Golf tourism has been teeing off big time in the last five years and one of the newest destinations “putting” golf on the map is Thailand.
Anyone who’s become addicted to the art of chasing a small white ball around scenic fairways will know how important it is to have a golf course or two close to the resort hotel – or preferably, at it!
There are well over 50 million golf tourists these days around the world and according to a survey by the Tourism Authority of Thailand, the country is one of the top golf destinations in Asia.
Thailand has approximately 260 courses, with new ones mushrooming along with new luxury resorts. The country has always been a favourite with Britons looking for a long-haul escape, and it’s also an American and Australian favourite.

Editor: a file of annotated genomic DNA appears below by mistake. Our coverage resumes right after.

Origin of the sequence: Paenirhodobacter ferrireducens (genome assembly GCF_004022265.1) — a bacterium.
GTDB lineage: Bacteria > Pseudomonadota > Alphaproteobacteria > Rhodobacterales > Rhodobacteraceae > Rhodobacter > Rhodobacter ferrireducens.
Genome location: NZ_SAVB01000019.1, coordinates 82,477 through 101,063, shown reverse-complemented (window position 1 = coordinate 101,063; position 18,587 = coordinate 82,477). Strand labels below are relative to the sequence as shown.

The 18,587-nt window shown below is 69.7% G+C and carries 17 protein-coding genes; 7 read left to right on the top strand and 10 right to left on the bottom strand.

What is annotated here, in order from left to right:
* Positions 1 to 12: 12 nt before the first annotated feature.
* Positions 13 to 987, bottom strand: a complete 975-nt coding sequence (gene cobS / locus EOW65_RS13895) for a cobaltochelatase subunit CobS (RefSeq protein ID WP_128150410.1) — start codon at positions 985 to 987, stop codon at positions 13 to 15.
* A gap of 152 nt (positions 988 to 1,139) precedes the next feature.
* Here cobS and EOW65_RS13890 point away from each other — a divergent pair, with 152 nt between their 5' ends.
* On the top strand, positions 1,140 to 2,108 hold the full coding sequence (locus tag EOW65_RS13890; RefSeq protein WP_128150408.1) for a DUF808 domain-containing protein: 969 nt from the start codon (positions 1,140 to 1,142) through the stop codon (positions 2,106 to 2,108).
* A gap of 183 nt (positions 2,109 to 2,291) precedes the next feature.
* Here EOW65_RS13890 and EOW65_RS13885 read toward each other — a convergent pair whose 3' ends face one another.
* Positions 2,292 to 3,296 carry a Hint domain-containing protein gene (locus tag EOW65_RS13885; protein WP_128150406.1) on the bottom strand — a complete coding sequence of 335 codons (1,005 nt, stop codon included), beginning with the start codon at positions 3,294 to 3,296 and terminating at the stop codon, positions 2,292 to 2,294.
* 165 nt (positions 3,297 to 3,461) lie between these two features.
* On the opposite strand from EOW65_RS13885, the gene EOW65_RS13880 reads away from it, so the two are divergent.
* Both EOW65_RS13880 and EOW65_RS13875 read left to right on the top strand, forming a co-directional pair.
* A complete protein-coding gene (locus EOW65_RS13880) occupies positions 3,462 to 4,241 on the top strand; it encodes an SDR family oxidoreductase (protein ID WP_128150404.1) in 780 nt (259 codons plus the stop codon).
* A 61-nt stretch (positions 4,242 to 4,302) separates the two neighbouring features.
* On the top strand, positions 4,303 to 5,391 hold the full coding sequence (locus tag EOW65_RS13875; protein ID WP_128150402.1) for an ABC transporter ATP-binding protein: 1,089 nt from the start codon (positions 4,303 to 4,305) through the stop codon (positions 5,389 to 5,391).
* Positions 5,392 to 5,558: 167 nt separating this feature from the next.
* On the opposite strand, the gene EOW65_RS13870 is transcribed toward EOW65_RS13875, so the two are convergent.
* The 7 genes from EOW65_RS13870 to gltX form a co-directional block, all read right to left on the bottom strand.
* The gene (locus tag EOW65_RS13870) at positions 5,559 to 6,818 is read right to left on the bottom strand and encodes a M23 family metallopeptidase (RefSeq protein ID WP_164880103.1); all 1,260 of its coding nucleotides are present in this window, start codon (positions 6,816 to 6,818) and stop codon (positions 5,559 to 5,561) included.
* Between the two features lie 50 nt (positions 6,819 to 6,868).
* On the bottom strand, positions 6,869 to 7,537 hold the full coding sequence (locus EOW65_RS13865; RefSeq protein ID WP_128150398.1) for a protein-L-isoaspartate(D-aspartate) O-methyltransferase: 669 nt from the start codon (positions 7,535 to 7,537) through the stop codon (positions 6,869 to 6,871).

Two new courses, Khao Yai (which is set in a National Park) and The Royal Gems Golf City (in Bangkok) which replicates famous international holes at courses such as St. Andrews and Augusta, Georgia, have been in the spotlight recently.
Rowan Clark from Australia’s Golf Digest magazine visited Khao Yai recently:
“I have never seen an elephant walking along the road to a golf course before! The countryside there was very lush and uninhabited, which was wonderful. We played Toscana and Rancho golf and they were both up there with any resort courses we have in Australia.”
Back home, some of the most exclusive shared ownership resorts are near to, or part of a golf resort. Ireland’s legendary K Club has hosted the Ryder Cup in the past and holds annual celebrity golf matches, while Gleneagles Seasonal Ownership offers buyers the privilege of being able to holiday at a luxury holiday home right on the doorstep of the famous Gleneagles course. More recently, luxury fractional golf development Machrihanish Dunes on the western coastline of Scotland in Mull of Kintyre is already a favourite with some top names in the golf world.